As a solicitor acting on behalf of victims and families of the Croydon tram crash which saw seven people killed and more than 50 injured, I certainly welcome news from Transport for London (TFL) that speed monitoring devices are to be introduced.
TFL says it wants to install new devices to its entire fleet which will alert drivers when they are going too fast and to apply the brake, and generate alerts and apply brakes if “no driver activity is detected” for a period of time – something which is crucial given the mounting claims around the number of drivers falling asleep when in control.
Sadly, as is the case with many similar events, it takes a serious accident or disaster where lives are lost or serious injury caused for investigations to be launched, systems and policies be reviewed, and potentially life-saving changes be made.
Investigations by the Rails Accident Investigation Bureau into the Croydon crash have so far revealed that the tram was travelling at 46mph in a 13 mph zone when it crashed in November – a possibility and clear risk which surely could and should have been identified and prevented before.
Croydon tram diver ‘lost awareness’ in moments before crash
The Rails Accident Investigation Bureau have also concluded that driver Alfred Dorris ‘lost awareness’ in the moments before the crash.
Drivers falling asleep or losing consciousness is again an issue which must have been raised as a concern in the months and years before the crash, and given that four past drivers came forward earlier this year to admit falling asleep at the controls, it certainly appears far from a recent issue.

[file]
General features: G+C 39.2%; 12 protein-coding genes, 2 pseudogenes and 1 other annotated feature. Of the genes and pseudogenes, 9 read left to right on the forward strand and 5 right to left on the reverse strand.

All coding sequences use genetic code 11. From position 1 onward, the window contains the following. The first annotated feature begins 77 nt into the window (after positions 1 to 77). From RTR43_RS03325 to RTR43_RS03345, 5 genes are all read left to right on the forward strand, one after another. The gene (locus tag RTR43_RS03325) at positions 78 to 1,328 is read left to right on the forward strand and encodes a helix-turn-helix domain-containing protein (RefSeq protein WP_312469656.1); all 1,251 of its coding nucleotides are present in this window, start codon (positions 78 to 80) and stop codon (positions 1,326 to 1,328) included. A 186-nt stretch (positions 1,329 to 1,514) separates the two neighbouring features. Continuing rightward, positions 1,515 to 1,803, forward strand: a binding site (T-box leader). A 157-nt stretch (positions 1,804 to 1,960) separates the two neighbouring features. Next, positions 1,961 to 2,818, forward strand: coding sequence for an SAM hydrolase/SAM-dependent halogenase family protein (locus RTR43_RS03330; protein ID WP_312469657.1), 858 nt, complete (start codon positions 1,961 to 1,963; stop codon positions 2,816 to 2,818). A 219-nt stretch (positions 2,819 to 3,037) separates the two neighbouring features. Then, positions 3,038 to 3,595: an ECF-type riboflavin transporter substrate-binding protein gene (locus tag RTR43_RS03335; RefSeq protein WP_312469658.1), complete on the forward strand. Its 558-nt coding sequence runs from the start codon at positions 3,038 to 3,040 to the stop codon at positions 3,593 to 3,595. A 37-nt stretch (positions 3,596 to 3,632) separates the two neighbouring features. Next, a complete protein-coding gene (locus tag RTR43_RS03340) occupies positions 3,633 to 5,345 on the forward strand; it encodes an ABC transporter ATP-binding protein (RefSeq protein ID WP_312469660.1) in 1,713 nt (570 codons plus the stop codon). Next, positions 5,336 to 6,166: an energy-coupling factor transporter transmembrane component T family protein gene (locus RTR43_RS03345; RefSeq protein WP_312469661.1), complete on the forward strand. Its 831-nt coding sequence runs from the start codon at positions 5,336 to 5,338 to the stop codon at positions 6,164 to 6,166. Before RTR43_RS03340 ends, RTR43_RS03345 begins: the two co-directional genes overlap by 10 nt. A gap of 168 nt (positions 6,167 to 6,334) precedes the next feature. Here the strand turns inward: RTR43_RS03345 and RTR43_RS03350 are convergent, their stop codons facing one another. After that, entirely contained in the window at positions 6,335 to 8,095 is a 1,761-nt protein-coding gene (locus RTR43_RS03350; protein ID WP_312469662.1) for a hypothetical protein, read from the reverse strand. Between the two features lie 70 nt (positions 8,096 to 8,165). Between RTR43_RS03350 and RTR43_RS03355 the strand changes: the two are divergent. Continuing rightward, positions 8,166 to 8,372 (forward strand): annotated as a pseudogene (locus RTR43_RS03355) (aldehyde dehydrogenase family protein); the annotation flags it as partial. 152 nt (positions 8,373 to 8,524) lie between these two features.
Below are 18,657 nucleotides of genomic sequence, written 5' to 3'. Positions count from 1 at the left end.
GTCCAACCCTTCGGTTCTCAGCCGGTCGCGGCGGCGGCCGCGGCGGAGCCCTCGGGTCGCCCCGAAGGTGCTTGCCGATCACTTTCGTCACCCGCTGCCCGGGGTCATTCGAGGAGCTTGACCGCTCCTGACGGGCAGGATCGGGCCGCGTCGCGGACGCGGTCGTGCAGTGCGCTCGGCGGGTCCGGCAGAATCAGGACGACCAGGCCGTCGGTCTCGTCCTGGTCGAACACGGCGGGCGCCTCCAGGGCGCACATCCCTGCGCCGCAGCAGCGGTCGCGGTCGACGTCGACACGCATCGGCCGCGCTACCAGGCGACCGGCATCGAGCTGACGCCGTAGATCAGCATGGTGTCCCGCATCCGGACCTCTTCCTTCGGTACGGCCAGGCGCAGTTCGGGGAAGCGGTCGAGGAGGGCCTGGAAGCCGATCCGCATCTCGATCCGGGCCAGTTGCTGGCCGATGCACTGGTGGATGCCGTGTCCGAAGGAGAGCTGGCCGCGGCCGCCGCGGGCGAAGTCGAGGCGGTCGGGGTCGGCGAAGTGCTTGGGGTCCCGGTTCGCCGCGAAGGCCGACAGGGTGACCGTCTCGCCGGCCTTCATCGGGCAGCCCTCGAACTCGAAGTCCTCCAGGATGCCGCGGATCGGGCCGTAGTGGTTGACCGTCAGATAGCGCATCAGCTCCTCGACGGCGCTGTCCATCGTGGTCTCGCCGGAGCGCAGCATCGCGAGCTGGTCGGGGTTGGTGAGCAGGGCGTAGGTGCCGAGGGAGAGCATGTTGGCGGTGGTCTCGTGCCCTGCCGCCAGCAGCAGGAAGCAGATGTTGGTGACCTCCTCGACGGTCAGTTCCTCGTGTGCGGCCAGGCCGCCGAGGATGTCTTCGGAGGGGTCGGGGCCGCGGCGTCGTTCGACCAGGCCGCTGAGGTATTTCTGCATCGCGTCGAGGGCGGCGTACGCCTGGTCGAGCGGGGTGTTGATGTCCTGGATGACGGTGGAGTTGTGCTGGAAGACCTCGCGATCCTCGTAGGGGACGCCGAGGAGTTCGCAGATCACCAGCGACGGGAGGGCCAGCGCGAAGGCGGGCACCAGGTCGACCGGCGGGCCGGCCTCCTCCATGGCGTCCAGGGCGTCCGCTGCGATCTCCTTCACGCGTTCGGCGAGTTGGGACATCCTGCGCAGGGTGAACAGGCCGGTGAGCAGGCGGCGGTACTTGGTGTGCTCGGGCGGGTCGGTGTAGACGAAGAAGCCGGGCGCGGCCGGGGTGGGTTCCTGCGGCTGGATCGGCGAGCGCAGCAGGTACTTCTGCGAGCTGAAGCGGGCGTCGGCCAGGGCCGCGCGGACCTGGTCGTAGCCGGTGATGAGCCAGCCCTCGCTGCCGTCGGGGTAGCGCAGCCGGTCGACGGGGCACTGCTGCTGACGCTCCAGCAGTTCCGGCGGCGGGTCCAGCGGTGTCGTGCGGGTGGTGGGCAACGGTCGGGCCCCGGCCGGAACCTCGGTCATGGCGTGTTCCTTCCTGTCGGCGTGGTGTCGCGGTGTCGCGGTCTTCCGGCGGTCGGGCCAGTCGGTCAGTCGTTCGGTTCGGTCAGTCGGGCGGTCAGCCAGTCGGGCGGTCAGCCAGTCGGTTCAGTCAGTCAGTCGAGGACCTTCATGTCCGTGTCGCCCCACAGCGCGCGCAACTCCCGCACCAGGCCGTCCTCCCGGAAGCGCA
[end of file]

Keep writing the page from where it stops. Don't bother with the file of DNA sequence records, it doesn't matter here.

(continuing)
As well as preventing drivers from intentionally speeding, the new proposed system will intervene to reduce speed if a driver becomes incapacitated or falls asleep.
Whilst we welcome the introduction of a speed management and monitoring system on the tram network in London at Hudgell Solicitors, we also feel it is long overdue and could have saved lives had it been in place last year.
Serious questions still to be asked over knowledge Transport for London had of risks
Serious questions therefore still need to be asked as to why such measures were not already in place.
How much information and awareness did TFL have on the dangers of trams speeding around corners well over the speed limit, and the number of occasions drivers fell asleep, or lost control for other reasons?
Going forward, we feel there is also a clear need for TFL to review drivers’ workloads and fatigue levels.
Both before and since the crash, further incidents of other tram drivers allegedly falling asleep at the wheel have come to light and been reported.
It has presented a picture unfortunately of an accident which was waiting to happen, and although that can’t be prevented now, serious lessons can be learned, vital changes can be made, and the likelihood of any similar accident in the future can be lessened significantly.
That has to be the focus.